TRAVEL insurance has found its way into the deep dark world of the new compliance industry that has formed off the back of the Hayne Royal Commission (the banking commission). While it is early days, AFTA will be taking a lead role to ensure that sensible fit-for-purpose changes, which may be forthcoming to enable the travel industry to participate in an appropriate way, ensures that Australians taking an overseas holiday get the right insurance for their trip.
The Hayne Report has identified a number of changes that the government is considering for the “general insurance” category and travel insurance falls into this bucket. Travel Insurance is a AU$1.3 billion industry. That’s a lot of money and whether for the right or wrong reasons, travel insurance and the sale thereof have fallen into the sights of ASIC and the Federal Government. A discussion paper has already been released by Federal Treasury to consider the current selling arrangements for travel insurance and how the industry is structured, sales are made, the process of the sale and remuneration structure.
It also covers how best to ensure that the way this all works in the future is in line with the general reforms the government is looking for within the “general insurance” arena. On first read of this treasury paper, panic may set in. I am not trying to be an alarmist, but the industry may be facing a challenge as this process unfolds.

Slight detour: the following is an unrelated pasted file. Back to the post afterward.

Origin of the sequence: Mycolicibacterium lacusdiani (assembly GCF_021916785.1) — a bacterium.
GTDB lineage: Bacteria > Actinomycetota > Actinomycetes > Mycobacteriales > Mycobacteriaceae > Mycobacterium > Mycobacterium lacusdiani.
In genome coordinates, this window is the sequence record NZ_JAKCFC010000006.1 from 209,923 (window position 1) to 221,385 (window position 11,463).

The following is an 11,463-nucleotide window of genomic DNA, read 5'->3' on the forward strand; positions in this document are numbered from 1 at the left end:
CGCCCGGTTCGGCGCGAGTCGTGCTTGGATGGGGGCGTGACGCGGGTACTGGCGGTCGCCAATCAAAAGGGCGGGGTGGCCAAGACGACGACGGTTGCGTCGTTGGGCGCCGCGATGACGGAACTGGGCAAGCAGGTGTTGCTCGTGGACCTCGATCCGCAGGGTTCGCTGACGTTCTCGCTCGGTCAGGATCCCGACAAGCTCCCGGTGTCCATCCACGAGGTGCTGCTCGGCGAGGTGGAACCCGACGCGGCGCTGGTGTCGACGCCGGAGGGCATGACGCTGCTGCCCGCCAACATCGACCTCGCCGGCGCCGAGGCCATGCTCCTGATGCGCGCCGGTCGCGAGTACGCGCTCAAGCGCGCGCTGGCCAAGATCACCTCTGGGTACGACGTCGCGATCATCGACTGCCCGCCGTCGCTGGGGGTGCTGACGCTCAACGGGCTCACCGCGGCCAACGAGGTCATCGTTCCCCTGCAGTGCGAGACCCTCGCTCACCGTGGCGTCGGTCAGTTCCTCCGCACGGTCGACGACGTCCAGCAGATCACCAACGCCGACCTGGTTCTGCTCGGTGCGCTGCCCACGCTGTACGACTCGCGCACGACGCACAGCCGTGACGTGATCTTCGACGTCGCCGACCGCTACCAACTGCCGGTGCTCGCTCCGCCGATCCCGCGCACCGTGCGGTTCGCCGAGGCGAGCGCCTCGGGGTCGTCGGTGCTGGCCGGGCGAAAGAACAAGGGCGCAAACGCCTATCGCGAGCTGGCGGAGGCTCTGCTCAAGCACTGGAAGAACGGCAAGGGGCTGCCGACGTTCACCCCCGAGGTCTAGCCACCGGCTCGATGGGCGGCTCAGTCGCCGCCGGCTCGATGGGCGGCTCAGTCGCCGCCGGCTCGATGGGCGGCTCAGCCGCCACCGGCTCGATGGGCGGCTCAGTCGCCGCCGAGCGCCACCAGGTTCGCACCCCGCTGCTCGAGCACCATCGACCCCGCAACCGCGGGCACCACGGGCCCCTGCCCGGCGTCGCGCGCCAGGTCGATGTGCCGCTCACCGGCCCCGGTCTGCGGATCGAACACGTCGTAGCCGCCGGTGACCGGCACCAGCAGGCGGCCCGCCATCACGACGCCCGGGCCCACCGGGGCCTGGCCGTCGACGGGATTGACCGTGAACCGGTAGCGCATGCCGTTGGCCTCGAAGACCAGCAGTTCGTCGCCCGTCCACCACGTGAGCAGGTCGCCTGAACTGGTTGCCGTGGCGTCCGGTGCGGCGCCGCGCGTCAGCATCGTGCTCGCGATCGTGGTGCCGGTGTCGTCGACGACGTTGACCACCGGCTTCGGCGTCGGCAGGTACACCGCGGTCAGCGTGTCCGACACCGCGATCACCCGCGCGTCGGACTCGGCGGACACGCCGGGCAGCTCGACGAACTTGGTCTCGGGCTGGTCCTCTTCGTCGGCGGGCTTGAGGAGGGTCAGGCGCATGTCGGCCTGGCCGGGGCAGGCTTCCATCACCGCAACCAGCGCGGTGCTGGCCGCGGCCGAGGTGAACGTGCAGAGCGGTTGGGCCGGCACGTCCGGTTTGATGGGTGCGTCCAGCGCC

Fortunately, AFTA is in the box seat to look to inform the government, assist in reviewing the processes and help to guide and advocate for sensible reform that will ensure all stakeholders are treated fairly in the end. Like most reforms of this nature and when it is in the early stages, it is always a bit of a worry as the most important thing is to ensure that the truth, facts and the real world are considered. AFTA did not go looking for something new to think about and work on, but as is so often the case, these things seem to just sneak up and surprise everyone.
As this process unfolds we will be sure to keep the industry as informed as we possibly can and work to ensure that the end result is one that we can all live with. Stay tuned, who would have ever thought that the simple act of selling travel insurance could cross swords with a government reform. One good thing in our favour is that the federal govt in the form of DFAT pushes the line – if you can’t afford travel insurance, you can’t afford to travel.
We hope that this will continue to be the case and that travel agents are best placed to support and assist travellers in considering the best options for travel insurance.